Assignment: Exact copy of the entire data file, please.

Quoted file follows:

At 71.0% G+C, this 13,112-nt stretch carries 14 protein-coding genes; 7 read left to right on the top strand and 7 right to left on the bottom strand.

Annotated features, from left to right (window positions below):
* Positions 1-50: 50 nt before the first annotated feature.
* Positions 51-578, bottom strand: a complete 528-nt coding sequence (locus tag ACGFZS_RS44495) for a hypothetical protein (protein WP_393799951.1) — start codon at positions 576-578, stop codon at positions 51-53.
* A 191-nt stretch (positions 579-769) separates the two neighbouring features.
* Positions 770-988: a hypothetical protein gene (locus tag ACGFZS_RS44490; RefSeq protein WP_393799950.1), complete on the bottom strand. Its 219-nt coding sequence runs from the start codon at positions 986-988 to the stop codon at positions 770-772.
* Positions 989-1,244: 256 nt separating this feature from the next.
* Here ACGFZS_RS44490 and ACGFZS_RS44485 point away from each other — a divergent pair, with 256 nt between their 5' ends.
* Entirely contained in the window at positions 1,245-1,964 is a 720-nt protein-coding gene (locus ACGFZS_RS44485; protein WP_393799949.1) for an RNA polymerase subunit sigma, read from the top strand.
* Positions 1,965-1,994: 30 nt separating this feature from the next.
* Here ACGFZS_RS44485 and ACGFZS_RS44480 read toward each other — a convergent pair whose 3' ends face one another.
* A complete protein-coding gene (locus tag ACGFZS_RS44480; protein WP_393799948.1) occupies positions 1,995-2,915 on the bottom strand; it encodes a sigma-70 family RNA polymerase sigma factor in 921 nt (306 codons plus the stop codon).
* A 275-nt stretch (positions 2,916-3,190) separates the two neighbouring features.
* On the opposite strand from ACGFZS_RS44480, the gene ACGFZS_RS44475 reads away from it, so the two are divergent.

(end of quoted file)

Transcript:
At 71.0% G+C, this 13,112-nt stretch carries 14 protein-coding genes; 7 read left to right on the top strand and 7 right to left on the bottom strand.

Annotated features, from left to right (window positions below):
* Positions 1-50: 50 nt before the first annotated feature.
* Positions 51-578, bottom strand: a complete 528-nt coding sequence (locus tag ACGFZS_RS44495) for a hypothetical protein (protein WP_393799951.1) — start codon at positions 576-578, stop codon at positions 51-53.
* A 191-nt stretch (positions 579-769) separates the two neighbouring features.
* Positions 770-988: a hypothetical protein gene (locus tag ACGFZS_RS44490; RefSeq protein WP_393799950.1), complete on the bottom strand. Its 219-nt coding sequence runs from the start codon at positions 986-988 to the stop codon at positions 770-772.
* Positions 989-1,244: 256 nt separating this feature from the next.
* Here ACGFZS_RS44490 and ACGFZS_RS44485 point away from each other — a divergent pair, with 256 nt between their 5' ends.
* Entirely contained in the window at positions 1,245-1,964 is a 720-nt protein-coding gene (locus ACGFZS_RS44485; protein WP_393799949.1) for an RNA polymerase subunit sigma, read from the top strand.
* Positions 1,965-1,994: 30 nt separating this feature from the next.
* Here ACGFZS_RS44485 and ACGFZS_RS44480 read toward each other — a convergent pair whose 3' ends face one another.
* A complete protein-coding gene (locus tag ACGFZS_RS44480; protein WP_393799948.1) occupies positions 1,995-2,915 on the bottom strand; it encodes a sigma-70 family RNA polymerase sigma factor in 921 nt (306 codons plus the stop codon).
* A 275-nt stretch (positions 2,916-3,190) separates the two neighbouring features.
* On the opposite strand from ACGFZS_RS44480, the gene ACGFZS_RS44475 reads away from it, so the two are divergent.